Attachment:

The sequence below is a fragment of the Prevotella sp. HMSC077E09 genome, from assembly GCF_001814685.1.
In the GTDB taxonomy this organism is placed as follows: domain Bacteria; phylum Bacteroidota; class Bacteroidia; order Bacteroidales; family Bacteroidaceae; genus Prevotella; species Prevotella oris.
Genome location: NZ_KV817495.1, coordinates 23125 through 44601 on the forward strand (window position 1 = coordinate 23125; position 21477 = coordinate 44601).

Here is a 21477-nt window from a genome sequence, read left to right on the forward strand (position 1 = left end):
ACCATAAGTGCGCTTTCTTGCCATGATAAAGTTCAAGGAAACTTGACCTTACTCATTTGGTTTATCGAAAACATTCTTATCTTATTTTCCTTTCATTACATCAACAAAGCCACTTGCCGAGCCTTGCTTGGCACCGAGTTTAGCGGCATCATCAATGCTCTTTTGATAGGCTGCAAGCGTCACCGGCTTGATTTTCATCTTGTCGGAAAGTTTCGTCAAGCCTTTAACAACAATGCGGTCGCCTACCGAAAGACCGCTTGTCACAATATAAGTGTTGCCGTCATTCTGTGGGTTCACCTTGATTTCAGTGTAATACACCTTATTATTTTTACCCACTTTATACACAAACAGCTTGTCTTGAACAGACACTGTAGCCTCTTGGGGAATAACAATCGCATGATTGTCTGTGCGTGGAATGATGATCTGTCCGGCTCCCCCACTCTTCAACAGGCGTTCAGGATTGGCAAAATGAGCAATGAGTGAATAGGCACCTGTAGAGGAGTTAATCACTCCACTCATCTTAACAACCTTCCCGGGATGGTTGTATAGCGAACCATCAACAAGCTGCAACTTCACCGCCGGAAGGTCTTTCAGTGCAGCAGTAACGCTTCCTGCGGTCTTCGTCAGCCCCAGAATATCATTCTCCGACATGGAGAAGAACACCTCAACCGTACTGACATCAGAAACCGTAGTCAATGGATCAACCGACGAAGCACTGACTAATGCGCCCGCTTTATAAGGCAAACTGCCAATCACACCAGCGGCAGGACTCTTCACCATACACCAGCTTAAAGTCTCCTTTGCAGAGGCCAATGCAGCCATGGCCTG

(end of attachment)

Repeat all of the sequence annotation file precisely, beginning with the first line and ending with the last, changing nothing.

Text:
The sequence below is a fragment of the Prevotella sp. HMSC077E09 genome, from assembly GCF_001814685.1.
In the GTDB taxonomy this organism is placed as follows: domain Bacteria; phylum Bacteroidota; class Bacteroidia; order Bacteroidales; family Bacteroidaceae; genus Prevotella; species Prevotella oris.
Genome location: NZ_KV817495.1, coordinates 23125 through 44601 on the forward strand (window position 1 = coordinate 23125; position 21477 = coordinate 44601).

Here is a 21477-nt window from a genome sequence, read left to right on the forward strand (position 1 = left end):
ACCATAAGTGCGCTTTCTTGCCATGATAAAGTTCAAGGAAACTTGACCTTACTCATTTGGTTTATCGAAAACATTCTTATCTTATTTTCCTTTCATTACATCAACAAAGCCACTTGCCGAGCCTTGCTTGGCACCGAGTTTAGCGGCATCATCAATGCTCTTTTGATAGGCTGCAAGCGTCACCGGCTTGATTTTCATCTTGTCGGAAAGTTTCGTCAAGCCTTTAACAACAATGCGGTCGCCTACCGAAAGACCGCTTGTCACAATATAAGTGTTGCCGTCATTCTGTGGGTTCACCTTGATTTCAGTGTAATACACCTTATTATTTTTACCCACTTTATACACAAACAGCTTGTCTTGAACAGACACTGTAGCCTCTTGGGGAATAACAATCGCATGATTGTCTGTGCGTGGAATGATGATCTGTCCGGCTCCCCCACTCTTCAACAGGCGTTCAGGATTGGCAAAATGAGCAATGAGTGAATAGGCACCTGTAGAGGAGTTAATCACTCCACTCATCTTAACAACCTTCCCGGGATGGTTGTATAGCGAACCATCAACAAGCTGCAACTTCACCGCCGGAAGGTCTTTCAGTGCAGCAGTAACGCTTCCTGCGGTCTTCGTCAGCCCCAGAATATCATTCTCCGACATGGAGAAGAACACCTCAACCGTACTGACATCAGAAACCGTAGTCAATGGATCAACCGACGAAGCACTGACTAATGCGCCCGCTTTATAAGGCAAACTGCCAATCACACCAGCGGCAGGACTCTTCACCATACACCAGCTTAAAGTCTCCTTTGCAGAGGCCAATGCAGCCATGGCCTG